Apple and Amazon are indisputably two of the world’s greatest technological giants, and yet their strategies are completely different. While Apple has chosen a globalist model, aimed at a privileged elite, Amazon is focusing on the masses – especially those that feel that the benefits of globalization have passed them by. When the geopolitical recession hits, Jeff Bezos’ model looks more likely to come out on top.
Geotechnology as a field has emerged because of a change in the relationship between geopolitics and technology over the last decade. Specifically, the most powerful technology companies’ business models have had unintended—but nonetheless direct—geopolitical effects, going from empowering individuals and civil society and undermining authoritarianism (the communications revolution) to eroding civil society, polarizing democracies and strengthening authoritarian regimes (the data revolution). A critical question is what the implications for these shifts mean for these technology companies themselves.
GLOBAL TECHNO-UTOPIA. To answer this question, I’ve been thinking a lot about Apple versus Amazon, two companies with strategic business models based on completely different worldviews. Apple is about economics; Amazon is about geopolitics. They’re both fascinating looks at where the two companies expect the world is heading.
Apple aims to be the high-end global consumer technology solution. The world’s best design and a focus on privacy with personal user data in a secure cloud; the anti-Facebook, a company that won’t sell your data to partners, with price points out of reach for most of the world’s consumers. Essentially, Cupertino is selling a non-dystopian response to a dystopian world—while everyone else is giving away your privacy, Apple users won’t have to.
There’s an undeniable logic to it—with the rising speed of human displacement coming from artificial intelligence and climate change, a world with far more inequality isn’t a world where it makes sense to bet on the middle class. Those who will have enough money will demand a product set that allows them to escape the growing governance challenges that result from a failing public sector. Techno-utopianism, at least for Apple users.
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But Apple assumes the world’s 1% will continue to act as global consumers. The problem is that none of this works for China. A huge part of Apple’s global market, the Chinese have no interest in a long-term model that allows part of their citizens to avoid surveillance and, accordingly, the government-led nudges of their behavior that promote political stability. As China moves to break its dependence on the US in key technologies like semiconductors and smartphone operating systems over the coming 5 years—probably the single most impactful geopolitical decision taken by a government in decades—Apple becomes one of the most vulnerable technology targets for Beijing.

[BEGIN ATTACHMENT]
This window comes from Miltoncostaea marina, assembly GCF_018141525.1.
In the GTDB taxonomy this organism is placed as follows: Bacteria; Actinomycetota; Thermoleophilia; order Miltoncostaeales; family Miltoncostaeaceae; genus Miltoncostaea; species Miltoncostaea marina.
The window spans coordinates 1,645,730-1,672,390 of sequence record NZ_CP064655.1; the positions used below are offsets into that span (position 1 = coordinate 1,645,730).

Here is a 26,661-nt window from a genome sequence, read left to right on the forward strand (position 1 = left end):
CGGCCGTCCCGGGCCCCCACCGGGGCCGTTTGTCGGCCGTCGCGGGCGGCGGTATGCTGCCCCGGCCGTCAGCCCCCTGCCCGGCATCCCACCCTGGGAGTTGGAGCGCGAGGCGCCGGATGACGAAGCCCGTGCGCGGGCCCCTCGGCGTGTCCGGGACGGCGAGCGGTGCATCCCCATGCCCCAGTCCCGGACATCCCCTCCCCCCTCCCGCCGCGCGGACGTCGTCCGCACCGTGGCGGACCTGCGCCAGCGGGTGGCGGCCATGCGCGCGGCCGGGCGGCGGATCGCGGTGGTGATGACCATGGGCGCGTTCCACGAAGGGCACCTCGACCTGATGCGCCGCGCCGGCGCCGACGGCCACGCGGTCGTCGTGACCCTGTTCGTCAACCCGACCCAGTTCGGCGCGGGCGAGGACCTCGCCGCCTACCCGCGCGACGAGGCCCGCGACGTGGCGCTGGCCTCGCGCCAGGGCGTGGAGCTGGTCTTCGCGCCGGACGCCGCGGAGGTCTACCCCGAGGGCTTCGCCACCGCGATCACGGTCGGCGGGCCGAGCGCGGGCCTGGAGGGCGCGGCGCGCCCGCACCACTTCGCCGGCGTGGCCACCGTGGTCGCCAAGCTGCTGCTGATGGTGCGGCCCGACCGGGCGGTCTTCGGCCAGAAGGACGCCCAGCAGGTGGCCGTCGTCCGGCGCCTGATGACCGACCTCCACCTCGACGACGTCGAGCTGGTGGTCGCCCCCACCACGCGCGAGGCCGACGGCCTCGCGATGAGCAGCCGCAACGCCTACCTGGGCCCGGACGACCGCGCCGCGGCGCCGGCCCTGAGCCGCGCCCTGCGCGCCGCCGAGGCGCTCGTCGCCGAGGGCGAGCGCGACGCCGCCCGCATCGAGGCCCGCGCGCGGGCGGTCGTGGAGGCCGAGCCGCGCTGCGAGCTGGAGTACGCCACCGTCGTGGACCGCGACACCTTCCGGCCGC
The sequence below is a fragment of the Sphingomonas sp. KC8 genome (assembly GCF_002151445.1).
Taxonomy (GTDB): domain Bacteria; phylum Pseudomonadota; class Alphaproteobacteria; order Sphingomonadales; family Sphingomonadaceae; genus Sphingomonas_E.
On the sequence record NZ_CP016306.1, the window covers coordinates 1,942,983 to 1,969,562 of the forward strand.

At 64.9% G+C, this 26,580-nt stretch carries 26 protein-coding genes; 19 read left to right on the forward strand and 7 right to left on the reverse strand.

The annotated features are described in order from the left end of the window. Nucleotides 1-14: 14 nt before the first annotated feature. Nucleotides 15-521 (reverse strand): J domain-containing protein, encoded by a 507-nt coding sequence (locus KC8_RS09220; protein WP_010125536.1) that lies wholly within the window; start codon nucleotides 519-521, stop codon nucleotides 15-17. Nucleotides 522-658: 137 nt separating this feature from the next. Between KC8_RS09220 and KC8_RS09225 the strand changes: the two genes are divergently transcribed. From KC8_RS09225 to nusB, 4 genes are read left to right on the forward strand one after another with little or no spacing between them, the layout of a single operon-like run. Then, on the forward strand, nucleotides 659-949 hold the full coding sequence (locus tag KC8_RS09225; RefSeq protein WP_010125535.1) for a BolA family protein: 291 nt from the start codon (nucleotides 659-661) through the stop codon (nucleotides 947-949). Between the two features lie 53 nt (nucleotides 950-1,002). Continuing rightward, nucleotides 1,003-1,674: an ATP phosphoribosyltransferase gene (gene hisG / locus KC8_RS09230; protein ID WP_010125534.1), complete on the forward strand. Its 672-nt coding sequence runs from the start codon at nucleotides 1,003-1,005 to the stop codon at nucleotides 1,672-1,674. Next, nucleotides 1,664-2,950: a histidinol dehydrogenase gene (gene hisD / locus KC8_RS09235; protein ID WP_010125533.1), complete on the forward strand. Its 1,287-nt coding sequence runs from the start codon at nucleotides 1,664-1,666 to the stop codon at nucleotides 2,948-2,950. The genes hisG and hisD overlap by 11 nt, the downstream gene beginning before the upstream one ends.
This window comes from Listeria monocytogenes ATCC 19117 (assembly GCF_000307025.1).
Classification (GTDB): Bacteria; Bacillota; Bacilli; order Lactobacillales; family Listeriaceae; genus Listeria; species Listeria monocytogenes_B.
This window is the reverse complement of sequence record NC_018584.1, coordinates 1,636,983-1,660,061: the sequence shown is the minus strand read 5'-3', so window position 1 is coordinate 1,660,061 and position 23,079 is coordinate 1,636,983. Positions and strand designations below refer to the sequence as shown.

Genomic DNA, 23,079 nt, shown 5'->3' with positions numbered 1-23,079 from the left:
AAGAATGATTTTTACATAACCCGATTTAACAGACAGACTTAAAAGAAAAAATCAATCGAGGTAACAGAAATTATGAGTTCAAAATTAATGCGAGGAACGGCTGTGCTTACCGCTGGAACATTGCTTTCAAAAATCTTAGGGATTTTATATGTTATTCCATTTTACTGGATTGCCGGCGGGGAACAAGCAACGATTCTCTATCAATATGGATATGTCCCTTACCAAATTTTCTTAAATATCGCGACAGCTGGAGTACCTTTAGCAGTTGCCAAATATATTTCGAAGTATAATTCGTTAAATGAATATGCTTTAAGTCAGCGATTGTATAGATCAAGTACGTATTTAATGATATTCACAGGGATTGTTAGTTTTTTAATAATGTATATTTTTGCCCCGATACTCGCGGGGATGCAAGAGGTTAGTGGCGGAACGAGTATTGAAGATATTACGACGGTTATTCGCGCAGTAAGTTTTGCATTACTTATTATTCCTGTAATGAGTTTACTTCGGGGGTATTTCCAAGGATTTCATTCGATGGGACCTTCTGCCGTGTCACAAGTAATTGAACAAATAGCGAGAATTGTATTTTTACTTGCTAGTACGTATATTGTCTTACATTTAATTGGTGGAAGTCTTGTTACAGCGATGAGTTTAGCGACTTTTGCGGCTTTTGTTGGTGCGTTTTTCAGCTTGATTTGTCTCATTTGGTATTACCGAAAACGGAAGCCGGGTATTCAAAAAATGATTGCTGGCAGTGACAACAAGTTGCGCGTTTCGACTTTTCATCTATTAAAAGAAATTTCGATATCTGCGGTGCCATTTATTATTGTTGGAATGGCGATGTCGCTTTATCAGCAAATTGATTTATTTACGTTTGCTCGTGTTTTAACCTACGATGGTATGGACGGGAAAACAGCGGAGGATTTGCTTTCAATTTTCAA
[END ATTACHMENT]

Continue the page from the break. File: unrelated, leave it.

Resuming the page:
This will particularly prove the case if the US is successful in choking off the supply of essential hardware and software to Huawei. The world’s No. 2 smartphone maker is already rolling out an alternative operating system after its access to Google’s Android operating system and related app ecosystem was cut off by the Trump administration. If the US campaign succeeds, and Huawei is forced to retreat and fall back on the Chinese domestic market to survive, Apple’s position—as the high-end US prestige smartphone brand in China—will become increasingly vulnerable, whether that is due to its official Chinese retaliation or to an unofficial, nationalist uprising against Apple as a US brand.
Even if that doesn’t come to pass, the fracas around the NBA in China (to cite just one example) suggests that Apple could also eventually find itself in an impossible position, struggling to justify its privacy-centric brand rhetoric in the West with its continued presence in China. Already the company has come under fire in the West for removing an app from its store that Hong Kong protesters were using to crowdsource intelligence about police movements. And what’s a problem for China in the coming decade will also be a problem for the countries where China has technological dominance: those countries align their economies with Chinese technology and data standards.